Saturday, March 29, 2008


I've read several books lately, all of which are part of a series in one way or another and none of which warrants a full review. Instead, I'm posting the first installment of a "shorties" post -- quick synopses and opinions about a few books at once -- that I'll continue in the future in between longer posts.

The Sonnet Lover -- Carol Goodman
Continuing in the style for which she is known, Goodman has cranked out another whodunit based loosely on actual literary and historical fact. In this novel set in the Tuscan countryside, professor Rose Asher finds herself investigating the suicide (or is it murder?) of a former student while searching for long-lost sonnets written to Shakespeare from a beautiful Italian poet. The novel contains all of the usual charms of Goodman's work, but the mystery is her weakest yet and the Shakespeare speculations are a little tired.
Final Verdict: **1/2

And Be A Villain -- Rex Stout
This quick read is the 13th in Stout's series about his corpulent and brilliant detective, Nero Wolfe. In this mystery, Wolfe and his sidekick, Archie Goodwin, pick up a case that has baffled Inspector Cramer and his police force for over a week: a poisoning that took place during a live radio broadcast of a popular talk show. The stunning host, Madeline Fraser, and her talk show guests and sponsors make matters difficult by promising each other to lie to the police, and Wolfe, about their knowledge of the crime. Blackmail, scandal, and intrigue abound in And Be A Villain, but Wolfe's classic caustic conversation is curiously absent, leaving longtime fans of Stout's armchair hero disappointed.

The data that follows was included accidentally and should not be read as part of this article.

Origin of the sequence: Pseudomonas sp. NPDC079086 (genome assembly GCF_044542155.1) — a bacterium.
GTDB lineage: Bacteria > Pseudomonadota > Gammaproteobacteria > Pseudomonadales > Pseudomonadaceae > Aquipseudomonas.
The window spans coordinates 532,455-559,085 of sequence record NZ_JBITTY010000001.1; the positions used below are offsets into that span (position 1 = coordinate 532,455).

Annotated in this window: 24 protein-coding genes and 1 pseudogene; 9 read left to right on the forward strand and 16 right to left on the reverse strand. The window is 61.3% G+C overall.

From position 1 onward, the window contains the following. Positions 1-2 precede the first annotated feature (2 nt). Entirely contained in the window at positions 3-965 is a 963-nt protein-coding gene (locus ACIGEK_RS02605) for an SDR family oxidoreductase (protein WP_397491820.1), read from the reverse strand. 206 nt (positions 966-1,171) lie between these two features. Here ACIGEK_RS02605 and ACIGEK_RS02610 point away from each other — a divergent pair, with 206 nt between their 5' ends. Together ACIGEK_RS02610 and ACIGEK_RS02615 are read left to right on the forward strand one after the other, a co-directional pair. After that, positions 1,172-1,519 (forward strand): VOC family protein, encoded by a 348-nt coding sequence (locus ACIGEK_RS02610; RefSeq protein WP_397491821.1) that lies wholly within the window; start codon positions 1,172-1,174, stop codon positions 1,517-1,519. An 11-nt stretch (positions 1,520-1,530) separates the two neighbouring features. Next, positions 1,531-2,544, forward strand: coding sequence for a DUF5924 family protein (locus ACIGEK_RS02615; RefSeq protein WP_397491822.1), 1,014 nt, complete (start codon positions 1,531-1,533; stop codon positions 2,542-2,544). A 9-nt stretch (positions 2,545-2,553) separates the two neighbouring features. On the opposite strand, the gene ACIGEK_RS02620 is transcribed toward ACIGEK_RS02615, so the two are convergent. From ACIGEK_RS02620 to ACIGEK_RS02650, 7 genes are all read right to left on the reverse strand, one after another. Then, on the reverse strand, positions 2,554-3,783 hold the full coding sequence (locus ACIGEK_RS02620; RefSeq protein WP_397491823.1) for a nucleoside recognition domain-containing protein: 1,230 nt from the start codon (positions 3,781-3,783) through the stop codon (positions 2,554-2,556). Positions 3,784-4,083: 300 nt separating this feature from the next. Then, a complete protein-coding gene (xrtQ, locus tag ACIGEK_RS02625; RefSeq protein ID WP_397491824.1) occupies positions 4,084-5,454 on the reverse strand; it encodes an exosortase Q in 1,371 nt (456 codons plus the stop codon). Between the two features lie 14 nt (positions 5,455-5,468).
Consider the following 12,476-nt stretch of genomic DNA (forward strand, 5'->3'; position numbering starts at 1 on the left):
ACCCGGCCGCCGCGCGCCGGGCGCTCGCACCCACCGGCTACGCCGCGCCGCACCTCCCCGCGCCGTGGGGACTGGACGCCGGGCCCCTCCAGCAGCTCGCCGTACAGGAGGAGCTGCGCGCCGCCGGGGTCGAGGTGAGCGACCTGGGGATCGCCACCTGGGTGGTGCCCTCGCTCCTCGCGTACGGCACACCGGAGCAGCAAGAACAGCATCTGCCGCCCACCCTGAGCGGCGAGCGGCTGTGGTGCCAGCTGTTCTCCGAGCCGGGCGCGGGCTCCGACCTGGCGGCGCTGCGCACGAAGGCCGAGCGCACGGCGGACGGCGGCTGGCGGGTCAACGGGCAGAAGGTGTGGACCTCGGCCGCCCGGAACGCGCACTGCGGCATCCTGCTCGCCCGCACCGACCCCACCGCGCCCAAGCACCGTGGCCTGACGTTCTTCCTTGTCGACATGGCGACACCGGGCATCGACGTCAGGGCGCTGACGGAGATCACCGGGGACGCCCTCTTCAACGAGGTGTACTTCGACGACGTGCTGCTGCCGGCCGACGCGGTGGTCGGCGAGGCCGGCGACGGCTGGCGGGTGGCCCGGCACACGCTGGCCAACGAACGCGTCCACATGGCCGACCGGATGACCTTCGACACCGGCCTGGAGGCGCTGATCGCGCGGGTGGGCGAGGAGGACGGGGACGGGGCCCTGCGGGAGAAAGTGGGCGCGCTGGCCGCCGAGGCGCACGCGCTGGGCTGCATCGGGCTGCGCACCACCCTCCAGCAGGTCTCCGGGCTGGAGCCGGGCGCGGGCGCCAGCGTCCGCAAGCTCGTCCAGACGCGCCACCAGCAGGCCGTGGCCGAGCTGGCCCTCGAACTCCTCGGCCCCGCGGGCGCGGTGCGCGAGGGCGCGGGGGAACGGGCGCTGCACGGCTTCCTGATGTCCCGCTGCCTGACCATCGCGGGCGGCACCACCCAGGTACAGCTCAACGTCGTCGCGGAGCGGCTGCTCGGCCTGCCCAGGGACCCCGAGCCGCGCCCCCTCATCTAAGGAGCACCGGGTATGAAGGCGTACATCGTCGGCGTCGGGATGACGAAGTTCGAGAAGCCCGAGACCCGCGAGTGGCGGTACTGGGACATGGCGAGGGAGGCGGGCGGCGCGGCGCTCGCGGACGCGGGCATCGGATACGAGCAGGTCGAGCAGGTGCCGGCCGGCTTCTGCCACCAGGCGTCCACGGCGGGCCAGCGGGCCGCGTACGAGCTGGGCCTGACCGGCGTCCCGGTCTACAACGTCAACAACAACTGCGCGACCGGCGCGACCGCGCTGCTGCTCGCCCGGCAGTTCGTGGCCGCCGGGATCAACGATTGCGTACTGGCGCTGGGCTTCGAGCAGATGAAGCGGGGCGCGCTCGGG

Final Verdict: **1/2

Book of the Dead -- Patricia Cornwell
Readers who have been following Kay Scarpetta since her first appearance in Post Mortem will probably enjoy learning more about her character arc in Cornwell's newest installment in the series. Newcomers to these tales about an enigmatic forensic pathologist with a penchant for failed romances would do better to return to the earlier titles and avoid this one altogether. Following the plot is almost impossible without all of the relationship subtext, and the mystery is flimsy and secondary to the character drama. Cornwell chose an apt title for this one: the writing was deadly.
Final Verdict: *1/2

Nature Girl -- Carl Hiaasen
Though perhaps best known most recently for his children's book Hoot that became a popular film, Florida native Hiaasen has published 10 novels for adults that defy categorization: part pulp thriller, part political and social satire, his books are a good beach read with an edge. Nature Girl chronicles the revenge scheme of Honey Santana, a slightly off-kilter single mom with a fanatic appreciation of Florida's natural habitat and her son, Fry, against a sex-starved telemarketer named Boyd Shreave. Throw the former mistress of a murderer, two stolen kayaks, a crab mallet, a Seminole who sees ghosts, a stoned sorority girl, and a skateboarding accident into the mix, and somehow Hiaasen stirs them together to create a bizarre, often predictable, but largely entertaining read.
Final Verdict: ***

No comments:

Post a Comment